By Arthur Kettelhut
In Mere Christianity, C. S. Lewis makes the moral argument for God’s existence by giving us examples of everyday encounters with our standards for behavior. Especially the standard of conduct that we expect in other people. These examples show our universal sense of right and wrong, which begs the question: Where does this sense of morality find its source? The moral argument for God’s existence is not the only or strongest one that the apologist can utilize, but it does call on the necessary external source for an explanation.
Lewis makes the distinction clear between a moral choice and a psychological condition. If one is under the influence of a damaged psyche, a just ethical decision can escape them. The consideration for a decision to be sinful must be under the requisite sound state of mind. We are often told not to judge others based on past actions. But one must factor in the conditions around the decision as well. Lewis refers to the small “central self” which one navigates either toward God or Hell, and the mark that our decisions leave on that self can be profound regardless of their size.
Once one establishes a moral decision, we must reference its objectivity if its meaning is to have any proper definition. Lewis uses the argument from morality to prove his case. This argument has two premises, If objective moral values exist, then God exists, and that objective moral values exist. If both premises are true, then God exists. The first premise is valid as all humans have a sense of morality in common that is not subjective. When one argues or reasons on a moral point in society, we share an unspoken view of the position on many critical issues, such as it is never good to torture children for fun. These shared views all point to an external source for our morals which find no explanation in other sources such as social evolutionary conditions. It is also the case that the moral argument stands valid for eternal objective standards for life, but other apologist arguments such as logic and mathematics call on the same objective source. We must recognize an external source of morality that can only be explained by a being whose nature is moral—the nature of a personal God.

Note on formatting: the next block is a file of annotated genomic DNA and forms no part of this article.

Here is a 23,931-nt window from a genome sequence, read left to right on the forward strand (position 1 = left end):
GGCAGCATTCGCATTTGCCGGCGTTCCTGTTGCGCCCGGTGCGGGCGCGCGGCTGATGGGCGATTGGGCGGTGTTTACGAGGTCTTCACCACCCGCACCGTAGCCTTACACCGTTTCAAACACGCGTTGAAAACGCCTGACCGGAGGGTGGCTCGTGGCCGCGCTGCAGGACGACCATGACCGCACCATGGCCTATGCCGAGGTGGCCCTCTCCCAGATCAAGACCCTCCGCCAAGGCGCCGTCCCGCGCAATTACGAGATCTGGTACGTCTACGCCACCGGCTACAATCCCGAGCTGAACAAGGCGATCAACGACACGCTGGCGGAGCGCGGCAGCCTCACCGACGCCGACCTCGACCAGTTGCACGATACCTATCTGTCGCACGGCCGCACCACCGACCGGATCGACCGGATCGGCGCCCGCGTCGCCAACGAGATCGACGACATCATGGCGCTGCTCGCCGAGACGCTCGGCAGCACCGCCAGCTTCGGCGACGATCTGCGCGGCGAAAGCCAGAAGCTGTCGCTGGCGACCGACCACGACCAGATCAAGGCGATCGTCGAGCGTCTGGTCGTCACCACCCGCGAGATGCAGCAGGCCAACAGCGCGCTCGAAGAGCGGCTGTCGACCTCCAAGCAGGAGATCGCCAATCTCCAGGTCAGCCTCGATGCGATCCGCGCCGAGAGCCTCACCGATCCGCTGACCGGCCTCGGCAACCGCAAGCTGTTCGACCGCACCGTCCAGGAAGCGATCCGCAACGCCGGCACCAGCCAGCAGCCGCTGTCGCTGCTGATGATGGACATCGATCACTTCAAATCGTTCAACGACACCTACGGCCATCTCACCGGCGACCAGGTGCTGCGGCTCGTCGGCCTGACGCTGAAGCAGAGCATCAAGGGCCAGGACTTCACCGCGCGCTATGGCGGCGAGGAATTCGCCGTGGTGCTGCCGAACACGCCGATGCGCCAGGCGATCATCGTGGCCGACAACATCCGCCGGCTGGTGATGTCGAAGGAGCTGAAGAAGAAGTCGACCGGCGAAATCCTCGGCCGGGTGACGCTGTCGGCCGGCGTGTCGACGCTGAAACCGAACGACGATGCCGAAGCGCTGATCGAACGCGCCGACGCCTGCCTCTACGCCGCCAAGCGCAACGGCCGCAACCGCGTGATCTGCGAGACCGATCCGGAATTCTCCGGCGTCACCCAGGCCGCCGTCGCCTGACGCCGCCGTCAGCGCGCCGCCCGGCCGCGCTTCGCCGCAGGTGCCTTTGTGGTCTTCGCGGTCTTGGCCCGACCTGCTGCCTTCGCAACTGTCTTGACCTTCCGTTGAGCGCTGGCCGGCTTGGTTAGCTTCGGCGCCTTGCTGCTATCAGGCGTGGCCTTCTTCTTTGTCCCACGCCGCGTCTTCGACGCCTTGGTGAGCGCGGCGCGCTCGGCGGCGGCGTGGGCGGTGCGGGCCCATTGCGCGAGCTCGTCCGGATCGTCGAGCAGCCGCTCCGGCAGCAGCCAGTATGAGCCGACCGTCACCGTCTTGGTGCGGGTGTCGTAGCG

Without this external objective moral standard, there is only subjective personal interpretation of morality. Such a state of affairs, if accurate and consistent, would lead to chaos and rampant immorality. What makes Lewis’ determination unique in presenting the moral argument is the personal nature of the Christian God. Our common ethical standards are private to our needs and promote well-being among individuals and communities, something best reasoned by a moral, personal God. And a personal, knowable God who seeks our communion is the best explanation for morals.
Lewis addresses several relationships as regards how humans relate to each other in a well-functioning manner. The primary association for the individual to maintain is the horizontal one. How we interact and adequately deal with each other is compared by Lewis to being ships at sea.